24 February 2008
Tried 360 yesterday, love it!
The rest of the British team arrived a few days ago, and we’ve been having fun racing around the mountain with them, and doing drills together. It’s great to follow, listen to and learn from the other athletes and coach; a real privilege to be a part of the team. NorAm (North American) races are fast approaching, I can’t believe how quickly this season’s gone!
We’ve had a week of bright sunny, warm weather, a welcome shock to the system after the cold snap. We’ve been mostly training GS which is fun and fast, and slalom, which is really technical. I had a big crash last week, flipped over a couple of times, not pleasant in a sit-ski but inevitable once in a while. Somehow both the ski and I survived despite a face full of snow. I should have taken a few more minutes to recover, but got up and skied down through the powder close to the B (safety) netting, where the powpow was freshest. Unfortunately my outrigger got caught in the snow, which spun me round, and I ended up exceedingly tangled in the netting. A sense of humour is vital for learning this sport!
When I first got on the British development squad, I was hiring or borrowing equipment, and couldn’t afford a lightweight wheelchair let alone a sit-ski, but a ‘Mystery Donor’ came to the rescue, sponsoring me with a sit-ski. Thank you very much Mystery Donor! I would also like to thank my incredibly generous friends, family, and other anonymous donors, Two Seasons Snowboard shop and everyone who’s helped me get this far. You have been so kind. An incredible £3081.81 has been raised through my sponsored biathlon, which has paid for me to get out here, train and pay for skis and kit. Without everyone’s generosity I would have seriously struggled to be where I am today and it really is much appreciated. After this season I shall be looking for a job!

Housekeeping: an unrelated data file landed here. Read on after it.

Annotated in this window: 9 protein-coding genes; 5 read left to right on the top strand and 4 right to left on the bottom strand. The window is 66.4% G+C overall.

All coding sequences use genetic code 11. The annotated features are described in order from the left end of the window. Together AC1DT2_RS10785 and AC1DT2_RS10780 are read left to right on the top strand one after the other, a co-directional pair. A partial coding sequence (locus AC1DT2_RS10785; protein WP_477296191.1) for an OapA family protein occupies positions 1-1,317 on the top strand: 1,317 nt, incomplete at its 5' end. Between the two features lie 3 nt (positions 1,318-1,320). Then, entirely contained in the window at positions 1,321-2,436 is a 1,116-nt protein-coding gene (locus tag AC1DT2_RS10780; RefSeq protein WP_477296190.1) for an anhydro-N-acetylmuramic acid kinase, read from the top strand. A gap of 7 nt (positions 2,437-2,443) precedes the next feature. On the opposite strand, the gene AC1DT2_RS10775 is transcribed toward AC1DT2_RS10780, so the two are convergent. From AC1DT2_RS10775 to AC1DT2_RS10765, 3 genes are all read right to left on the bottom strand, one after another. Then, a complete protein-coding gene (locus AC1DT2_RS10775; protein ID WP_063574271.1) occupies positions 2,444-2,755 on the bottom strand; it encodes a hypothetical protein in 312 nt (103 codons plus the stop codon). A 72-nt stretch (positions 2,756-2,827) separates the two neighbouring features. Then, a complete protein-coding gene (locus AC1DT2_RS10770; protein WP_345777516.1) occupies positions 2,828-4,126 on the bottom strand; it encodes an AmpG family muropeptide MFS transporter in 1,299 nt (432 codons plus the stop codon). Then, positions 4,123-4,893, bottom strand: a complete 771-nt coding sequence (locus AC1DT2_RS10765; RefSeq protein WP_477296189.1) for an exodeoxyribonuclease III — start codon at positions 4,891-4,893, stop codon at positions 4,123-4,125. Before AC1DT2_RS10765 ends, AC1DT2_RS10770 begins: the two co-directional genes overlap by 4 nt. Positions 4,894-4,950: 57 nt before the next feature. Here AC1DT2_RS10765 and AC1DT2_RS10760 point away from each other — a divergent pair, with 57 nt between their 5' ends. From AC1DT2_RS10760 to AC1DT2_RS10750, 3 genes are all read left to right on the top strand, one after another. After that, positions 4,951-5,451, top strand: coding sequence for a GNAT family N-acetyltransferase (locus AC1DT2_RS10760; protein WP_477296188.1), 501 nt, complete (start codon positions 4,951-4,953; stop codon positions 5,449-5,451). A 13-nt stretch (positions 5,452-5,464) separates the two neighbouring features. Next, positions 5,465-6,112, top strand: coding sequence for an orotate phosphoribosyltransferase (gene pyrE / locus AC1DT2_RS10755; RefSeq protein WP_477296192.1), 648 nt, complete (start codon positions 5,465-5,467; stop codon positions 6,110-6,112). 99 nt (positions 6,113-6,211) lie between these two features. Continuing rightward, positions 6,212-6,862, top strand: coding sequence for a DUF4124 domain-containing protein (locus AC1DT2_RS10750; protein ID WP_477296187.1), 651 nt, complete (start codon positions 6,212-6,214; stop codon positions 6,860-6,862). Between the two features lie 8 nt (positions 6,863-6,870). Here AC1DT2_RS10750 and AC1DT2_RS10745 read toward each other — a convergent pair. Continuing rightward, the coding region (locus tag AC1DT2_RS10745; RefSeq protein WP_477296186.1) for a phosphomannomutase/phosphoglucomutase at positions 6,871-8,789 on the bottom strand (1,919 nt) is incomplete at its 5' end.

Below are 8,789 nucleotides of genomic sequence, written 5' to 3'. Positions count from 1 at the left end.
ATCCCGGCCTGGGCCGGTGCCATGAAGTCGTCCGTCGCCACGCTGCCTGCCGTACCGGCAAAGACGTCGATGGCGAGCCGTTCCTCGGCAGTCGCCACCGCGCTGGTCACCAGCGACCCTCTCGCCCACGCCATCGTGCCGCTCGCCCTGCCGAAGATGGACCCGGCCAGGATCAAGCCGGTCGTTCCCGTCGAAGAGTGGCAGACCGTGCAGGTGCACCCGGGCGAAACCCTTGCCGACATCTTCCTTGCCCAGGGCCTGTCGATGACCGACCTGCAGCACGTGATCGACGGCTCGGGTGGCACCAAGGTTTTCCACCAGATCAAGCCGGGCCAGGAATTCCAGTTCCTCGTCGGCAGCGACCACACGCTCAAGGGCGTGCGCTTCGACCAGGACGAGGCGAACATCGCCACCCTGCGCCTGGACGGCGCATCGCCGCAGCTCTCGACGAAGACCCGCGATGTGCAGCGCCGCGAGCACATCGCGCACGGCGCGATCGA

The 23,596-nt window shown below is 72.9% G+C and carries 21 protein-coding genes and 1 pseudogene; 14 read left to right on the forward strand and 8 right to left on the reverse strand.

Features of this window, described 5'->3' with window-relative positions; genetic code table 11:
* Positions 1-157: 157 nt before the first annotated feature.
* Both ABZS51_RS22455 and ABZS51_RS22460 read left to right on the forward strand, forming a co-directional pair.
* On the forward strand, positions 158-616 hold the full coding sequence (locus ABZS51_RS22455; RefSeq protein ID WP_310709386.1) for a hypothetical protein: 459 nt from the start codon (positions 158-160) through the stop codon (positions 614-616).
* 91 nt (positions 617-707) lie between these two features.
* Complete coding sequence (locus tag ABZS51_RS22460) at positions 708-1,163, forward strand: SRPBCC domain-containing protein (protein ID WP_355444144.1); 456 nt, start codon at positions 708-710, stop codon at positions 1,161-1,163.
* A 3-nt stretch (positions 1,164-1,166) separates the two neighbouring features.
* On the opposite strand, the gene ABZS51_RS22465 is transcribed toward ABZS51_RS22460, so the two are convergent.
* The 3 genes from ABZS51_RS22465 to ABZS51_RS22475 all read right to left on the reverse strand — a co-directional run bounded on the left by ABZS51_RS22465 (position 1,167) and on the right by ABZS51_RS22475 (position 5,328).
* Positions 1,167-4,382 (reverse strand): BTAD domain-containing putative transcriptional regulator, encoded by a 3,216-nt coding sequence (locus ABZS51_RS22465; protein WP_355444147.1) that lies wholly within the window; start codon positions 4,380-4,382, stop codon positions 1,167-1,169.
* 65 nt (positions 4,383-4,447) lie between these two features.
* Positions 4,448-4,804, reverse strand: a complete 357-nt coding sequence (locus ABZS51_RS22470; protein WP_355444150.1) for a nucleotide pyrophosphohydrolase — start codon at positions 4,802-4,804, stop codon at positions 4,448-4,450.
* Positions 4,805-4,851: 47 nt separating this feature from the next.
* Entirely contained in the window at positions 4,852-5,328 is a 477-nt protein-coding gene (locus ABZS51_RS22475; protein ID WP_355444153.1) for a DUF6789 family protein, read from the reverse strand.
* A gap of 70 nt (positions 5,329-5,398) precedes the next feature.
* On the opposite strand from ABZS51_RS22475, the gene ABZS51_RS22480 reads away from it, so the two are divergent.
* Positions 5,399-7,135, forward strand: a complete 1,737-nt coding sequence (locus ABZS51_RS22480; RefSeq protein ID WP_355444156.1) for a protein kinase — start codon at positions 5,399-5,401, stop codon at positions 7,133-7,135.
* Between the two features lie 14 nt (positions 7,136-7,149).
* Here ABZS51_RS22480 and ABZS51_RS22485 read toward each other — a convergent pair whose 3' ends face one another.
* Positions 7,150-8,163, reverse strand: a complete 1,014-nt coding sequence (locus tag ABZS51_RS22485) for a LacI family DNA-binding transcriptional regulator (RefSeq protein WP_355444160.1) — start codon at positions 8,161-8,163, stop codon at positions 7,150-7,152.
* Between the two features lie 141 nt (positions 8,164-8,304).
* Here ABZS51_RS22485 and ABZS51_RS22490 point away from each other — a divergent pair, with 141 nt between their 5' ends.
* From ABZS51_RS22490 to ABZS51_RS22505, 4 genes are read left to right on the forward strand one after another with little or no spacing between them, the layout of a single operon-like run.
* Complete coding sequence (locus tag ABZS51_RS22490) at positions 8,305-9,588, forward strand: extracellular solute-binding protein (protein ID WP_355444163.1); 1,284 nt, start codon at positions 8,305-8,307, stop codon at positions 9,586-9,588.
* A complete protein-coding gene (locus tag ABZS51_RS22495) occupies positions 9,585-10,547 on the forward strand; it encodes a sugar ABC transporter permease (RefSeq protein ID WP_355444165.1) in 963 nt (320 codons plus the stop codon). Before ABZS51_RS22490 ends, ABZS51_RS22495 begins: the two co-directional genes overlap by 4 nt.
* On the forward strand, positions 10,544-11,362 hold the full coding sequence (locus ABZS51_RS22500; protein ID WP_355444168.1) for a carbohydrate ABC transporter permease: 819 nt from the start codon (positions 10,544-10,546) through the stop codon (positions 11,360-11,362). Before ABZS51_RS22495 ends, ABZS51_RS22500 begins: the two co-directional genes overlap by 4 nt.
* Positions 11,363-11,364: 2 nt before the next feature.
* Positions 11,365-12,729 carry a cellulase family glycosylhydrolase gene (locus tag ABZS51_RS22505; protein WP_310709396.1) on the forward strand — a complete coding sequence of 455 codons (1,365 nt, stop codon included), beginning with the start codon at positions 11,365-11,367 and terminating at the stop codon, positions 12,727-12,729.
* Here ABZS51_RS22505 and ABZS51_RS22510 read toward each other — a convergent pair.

Thanks for taking an interest in my blog, if there’s anything you’d like to know, email me at email@example.com
10 February 2008
It’s been a busy month; I’ve learnt so much and have so much more to learn. I went from having never skied gates to doing a speed camp and being the fastest female sit-skier in a local super G! What a rush! Riding the course at speed was an incredible buzz, the same intense shot of adrenaline and satisfaction as snowboarding down a steep tree run, pushing it to the limits. In one word, ‘awesome’! I broke 78km/hour on the radar in a speed trap, gimme a skin-tight racing suit and a steeper hill and I’ll be flying!
Andy, a mechanically minded sit-skier on the Canadian team has been working on the suspension of my sit-ski whilst I watch and learn. I’ve also been learning all about ski tuning and practising lots! The right kit is essential to succeed in this sport and I’m enjoying learning how it works.
Tim and Sean from the British team have returned from competing in Europe and the World Cup and joined Jane and me training out here. We’ve been working hard on slalom, trying to lift the tempo and get those turns really quick, which is great fun out of the gates but somewhat frustrating for me at present in them. I hit a gate wrong the other day, somersaulted and broke my slalom ski, but at least skis are replaceable.
Mogul training with the team and tree skiing with locals was a good challenge today. By the end of the season I will be bouncing down through them at speed! I managed to avoid all the trees and got some air too, which reminds me of the delights of snowboarding!
Otherwise life’s going well. Last weekend I ventured out of Kimberly to explore
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